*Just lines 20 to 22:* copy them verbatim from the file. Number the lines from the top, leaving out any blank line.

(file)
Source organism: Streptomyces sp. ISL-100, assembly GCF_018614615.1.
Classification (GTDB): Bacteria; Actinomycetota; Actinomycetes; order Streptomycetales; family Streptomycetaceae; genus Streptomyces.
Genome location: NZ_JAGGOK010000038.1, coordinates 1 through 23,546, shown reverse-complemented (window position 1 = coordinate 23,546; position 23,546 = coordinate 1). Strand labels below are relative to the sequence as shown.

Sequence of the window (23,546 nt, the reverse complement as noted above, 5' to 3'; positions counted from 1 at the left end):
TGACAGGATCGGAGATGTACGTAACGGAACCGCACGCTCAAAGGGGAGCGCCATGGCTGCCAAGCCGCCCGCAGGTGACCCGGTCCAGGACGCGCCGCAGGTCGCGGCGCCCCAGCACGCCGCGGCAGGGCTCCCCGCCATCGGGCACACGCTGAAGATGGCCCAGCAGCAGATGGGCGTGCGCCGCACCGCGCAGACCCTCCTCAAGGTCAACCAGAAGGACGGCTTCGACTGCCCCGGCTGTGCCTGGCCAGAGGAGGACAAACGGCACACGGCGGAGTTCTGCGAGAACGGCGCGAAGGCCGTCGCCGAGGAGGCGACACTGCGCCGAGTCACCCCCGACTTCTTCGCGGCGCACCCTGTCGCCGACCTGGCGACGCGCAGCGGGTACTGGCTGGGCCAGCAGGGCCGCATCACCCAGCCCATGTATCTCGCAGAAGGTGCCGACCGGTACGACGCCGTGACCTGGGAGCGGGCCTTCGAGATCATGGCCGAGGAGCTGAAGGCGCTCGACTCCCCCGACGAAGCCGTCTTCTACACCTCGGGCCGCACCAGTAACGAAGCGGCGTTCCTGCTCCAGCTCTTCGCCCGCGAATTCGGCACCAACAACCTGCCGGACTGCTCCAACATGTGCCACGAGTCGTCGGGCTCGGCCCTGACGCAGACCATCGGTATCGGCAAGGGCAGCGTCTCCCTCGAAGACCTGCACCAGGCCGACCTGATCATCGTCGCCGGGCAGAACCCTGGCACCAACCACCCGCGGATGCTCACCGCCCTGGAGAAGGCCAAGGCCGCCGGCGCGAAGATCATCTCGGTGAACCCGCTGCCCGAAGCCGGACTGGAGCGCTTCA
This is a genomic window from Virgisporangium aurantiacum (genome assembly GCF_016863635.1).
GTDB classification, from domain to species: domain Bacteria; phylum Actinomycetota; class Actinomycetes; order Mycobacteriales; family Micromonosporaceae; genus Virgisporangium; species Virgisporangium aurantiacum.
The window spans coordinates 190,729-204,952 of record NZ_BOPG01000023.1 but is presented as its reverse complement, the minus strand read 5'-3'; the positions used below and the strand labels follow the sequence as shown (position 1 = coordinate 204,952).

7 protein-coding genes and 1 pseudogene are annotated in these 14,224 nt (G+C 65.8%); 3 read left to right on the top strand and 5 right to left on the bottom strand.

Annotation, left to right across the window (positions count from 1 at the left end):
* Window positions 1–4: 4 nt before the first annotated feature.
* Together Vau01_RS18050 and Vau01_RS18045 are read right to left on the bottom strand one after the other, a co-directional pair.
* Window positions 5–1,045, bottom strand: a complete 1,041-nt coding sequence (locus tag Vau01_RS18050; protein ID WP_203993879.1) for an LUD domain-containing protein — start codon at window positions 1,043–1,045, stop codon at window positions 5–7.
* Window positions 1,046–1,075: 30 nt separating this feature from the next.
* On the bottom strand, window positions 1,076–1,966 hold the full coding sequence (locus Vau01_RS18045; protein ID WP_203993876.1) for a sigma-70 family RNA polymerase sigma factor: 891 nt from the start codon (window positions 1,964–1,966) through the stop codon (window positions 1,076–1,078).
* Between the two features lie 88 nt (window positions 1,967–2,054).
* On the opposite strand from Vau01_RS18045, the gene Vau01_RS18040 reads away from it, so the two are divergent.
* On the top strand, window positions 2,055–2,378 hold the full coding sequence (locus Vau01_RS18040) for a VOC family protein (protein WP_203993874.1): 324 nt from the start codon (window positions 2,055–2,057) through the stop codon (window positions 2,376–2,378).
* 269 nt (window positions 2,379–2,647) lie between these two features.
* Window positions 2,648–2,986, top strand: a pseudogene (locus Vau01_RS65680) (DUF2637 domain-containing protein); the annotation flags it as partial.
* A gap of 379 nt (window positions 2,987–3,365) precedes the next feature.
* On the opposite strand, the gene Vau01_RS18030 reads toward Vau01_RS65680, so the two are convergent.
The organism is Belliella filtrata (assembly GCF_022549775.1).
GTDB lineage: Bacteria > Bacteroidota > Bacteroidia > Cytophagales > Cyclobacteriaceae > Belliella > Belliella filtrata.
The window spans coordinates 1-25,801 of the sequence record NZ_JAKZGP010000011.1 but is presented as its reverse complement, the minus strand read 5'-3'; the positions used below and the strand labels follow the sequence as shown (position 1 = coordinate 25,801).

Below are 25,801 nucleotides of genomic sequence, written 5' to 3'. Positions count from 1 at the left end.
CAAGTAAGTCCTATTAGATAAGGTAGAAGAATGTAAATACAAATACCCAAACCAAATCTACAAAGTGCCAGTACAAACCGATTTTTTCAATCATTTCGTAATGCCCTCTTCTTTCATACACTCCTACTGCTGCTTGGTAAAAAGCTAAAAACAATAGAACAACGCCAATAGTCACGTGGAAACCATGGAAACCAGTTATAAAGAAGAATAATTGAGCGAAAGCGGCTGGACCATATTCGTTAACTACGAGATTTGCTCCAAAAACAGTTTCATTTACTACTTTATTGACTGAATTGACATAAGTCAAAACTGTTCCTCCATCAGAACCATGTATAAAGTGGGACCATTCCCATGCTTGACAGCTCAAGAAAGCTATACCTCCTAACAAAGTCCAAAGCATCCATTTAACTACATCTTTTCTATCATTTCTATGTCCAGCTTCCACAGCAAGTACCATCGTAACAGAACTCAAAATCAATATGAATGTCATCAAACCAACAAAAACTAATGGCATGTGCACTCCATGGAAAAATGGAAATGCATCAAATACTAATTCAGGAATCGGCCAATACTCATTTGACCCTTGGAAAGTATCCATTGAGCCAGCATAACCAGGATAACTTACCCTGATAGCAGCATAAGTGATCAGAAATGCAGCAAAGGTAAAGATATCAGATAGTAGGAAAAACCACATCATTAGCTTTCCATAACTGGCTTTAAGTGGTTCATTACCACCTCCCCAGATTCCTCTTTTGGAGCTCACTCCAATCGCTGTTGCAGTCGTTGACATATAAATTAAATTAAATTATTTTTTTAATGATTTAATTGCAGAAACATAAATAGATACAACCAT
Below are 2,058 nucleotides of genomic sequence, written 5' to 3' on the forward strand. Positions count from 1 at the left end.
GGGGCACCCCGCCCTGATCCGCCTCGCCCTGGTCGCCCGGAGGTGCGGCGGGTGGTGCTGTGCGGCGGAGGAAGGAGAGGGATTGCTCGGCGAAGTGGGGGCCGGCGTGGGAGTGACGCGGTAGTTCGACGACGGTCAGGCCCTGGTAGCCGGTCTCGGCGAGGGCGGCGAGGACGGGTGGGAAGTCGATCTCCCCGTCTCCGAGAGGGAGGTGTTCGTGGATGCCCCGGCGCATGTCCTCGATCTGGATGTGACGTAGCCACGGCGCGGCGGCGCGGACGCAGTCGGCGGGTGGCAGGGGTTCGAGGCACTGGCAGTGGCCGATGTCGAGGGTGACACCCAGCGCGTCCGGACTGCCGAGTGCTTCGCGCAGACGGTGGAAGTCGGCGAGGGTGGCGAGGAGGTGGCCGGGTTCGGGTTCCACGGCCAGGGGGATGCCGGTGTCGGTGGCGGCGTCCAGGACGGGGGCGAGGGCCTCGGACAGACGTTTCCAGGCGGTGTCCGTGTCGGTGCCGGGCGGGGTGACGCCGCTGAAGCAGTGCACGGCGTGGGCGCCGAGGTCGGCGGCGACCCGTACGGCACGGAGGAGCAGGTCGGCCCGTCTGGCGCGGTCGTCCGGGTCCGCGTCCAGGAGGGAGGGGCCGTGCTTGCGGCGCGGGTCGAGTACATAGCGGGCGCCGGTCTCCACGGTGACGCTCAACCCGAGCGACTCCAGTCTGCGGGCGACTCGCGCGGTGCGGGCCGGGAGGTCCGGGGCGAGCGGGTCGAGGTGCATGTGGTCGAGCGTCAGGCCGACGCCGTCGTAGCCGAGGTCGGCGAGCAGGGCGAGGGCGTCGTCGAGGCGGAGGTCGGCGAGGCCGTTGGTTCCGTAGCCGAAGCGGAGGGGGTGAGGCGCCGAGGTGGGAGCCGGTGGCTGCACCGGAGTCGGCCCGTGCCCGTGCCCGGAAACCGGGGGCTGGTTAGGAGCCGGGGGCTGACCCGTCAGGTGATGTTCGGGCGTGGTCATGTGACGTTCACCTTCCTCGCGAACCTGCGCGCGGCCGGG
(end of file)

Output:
* Window positions 2,648–2,986, top strand: a pseudogene (locus Vau01_RS65680) (DUF2637 domain-containing protein); the annotation flags it as partial.
* A gap of 379 nt (window positions 2,987–3,365) precedes the next feature.
* On the opposite strand, the gene Vau01_RS18030 reads toward Vau01_RS65680, so the two are convergent.